Auto racing has long been known to be physically stressful for drivers, especially a race of such major intensity as the Indianapolis 500. Now, television viewers will have data to show just how physically intense it is.
ABC’s telecast of Sunday’s 99th Indianapolis 500 will introduce the use of biotelemetry, a high-tech sensing system that will, in real time, give viewers the heart and respiration rate as well as calorie burn rate of two drivers competing in the race.
Drivers James Jakes and Sage Karam will each wear a special sensor on the left side of their chest, near the base of the heart, during the race. Readings from the sensor will be sent out as part of the race car’s telemetry and ESPN’s television production will capture the data for use during the telecast.
“For years, we’ve been able to take viewers inside the car during a race, and now we will be able to take them ‘inside’ the driver,” said ESPN’s Dr. Jerry Punch, who will present findings from the technology as part of his role as a pit reporter during the race telecast.
“We’ll be able to show the viewers how a driver’s baseline heart rate can fluctuate under stress and anxiety levels during the race, under G force in the corners and how it changes when the driver is about to experience a pit stop,” said Dr. Punch. “And as the race evolves and the intensity goes up in the final 20 laps, viewers will see how that’s reflected in heart rate and respiration.”
ESPN is working with Dr. Terry Lyles, an internationally recognized expert in human performance, stress management and life coaching, who developed the biotelemetry system that will be used in a live television broadcast for the first time. A racing insider, Dr. Lyles is often trackside coaching top drivers and teams competing in IndyCar, NASCAR and sports car racing.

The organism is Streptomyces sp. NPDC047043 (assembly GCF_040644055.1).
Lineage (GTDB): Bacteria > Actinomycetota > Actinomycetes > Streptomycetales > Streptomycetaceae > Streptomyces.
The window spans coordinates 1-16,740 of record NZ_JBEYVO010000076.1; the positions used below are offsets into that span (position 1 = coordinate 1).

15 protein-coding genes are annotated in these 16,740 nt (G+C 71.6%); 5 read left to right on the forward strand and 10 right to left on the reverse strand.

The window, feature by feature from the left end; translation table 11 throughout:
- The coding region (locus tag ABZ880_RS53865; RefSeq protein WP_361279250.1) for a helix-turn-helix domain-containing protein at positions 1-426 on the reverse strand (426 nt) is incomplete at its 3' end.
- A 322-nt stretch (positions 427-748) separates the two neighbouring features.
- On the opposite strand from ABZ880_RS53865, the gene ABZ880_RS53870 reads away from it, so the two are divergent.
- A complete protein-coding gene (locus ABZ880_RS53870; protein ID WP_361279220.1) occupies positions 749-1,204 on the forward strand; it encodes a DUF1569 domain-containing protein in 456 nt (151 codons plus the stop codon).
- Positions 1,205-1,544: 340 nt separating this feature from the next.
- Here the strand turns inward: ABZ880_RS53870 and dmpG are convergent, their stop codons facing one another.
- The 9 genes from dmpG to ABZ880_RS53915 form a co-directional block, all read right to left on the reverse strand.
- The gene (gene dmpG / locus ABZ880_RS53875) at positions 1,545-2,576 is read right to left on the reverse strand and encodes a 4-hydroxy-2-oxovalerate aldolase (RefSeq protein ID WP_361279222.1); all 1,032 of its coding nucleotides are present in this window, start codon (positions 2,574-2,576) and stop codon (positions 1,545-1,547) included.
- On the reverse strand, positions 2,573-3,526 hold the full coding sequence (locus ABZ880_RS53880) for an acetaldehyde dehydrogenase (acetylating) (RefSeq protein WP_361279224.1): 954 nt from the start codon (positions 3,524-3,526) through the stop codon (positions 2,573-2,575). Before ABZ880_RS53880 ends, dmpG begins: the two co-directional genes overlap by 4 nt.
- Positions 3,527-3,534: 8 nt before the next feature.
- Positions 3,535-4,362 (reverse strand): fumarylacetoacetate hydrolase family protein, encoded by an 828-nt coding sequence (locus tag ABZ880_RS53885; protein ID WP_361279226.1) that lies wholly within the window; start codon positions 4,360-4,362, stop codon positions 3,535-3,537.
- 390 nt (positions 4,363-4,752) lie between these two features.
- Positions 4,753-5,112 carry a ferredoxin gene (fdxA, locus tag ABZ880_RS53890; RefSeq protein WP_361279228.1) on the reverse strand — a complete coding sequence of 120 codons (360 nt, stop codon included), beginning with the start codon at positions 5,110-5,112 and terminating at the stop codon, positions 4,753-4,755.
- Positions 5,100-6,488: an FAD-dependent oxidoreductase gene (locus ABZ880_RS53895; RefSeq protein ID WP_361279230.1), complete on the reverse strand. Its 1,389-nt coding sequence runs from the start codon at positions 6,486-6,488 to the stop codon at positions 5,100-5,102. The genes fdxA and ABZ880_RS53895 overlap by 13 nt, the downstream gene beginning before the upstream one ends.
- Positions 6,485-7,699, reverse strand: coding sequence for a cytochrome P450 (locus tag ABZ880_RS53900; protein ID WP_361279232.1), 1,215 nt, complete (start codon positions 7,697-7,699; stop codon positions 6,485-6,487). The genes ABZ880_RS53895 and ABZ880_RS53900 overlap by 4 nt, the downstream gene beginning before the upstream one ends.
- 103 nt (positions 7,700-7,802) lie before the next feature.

“Unless you are belted into the car, there is no better way to experience motorsports,” said Dr. Lyles. “The most important part of any race car is its driver. From the first green flag to the final checkered flag, these super athletes are pushed to their physical and mental limits. Biotelemetry offers an entirely new dimension to race coverage and will enhance the fan experience.”
The Indianapolis 500 is airing on ABC for the 51st consecutive year. The telecast begins at 11 a.m. ET with the race’s green flag at 12:17 p.m.
“We’re always looking for ways to better serve fans, and this is an opportunity to bring the viewers something they’ve never seen before,” said Rich Feinberg, ESPN vice president, production. “We greatly appreciate the cooperation of Schmidt Peterson Motorsports and Chip Ganassi Racing in making this happen.”
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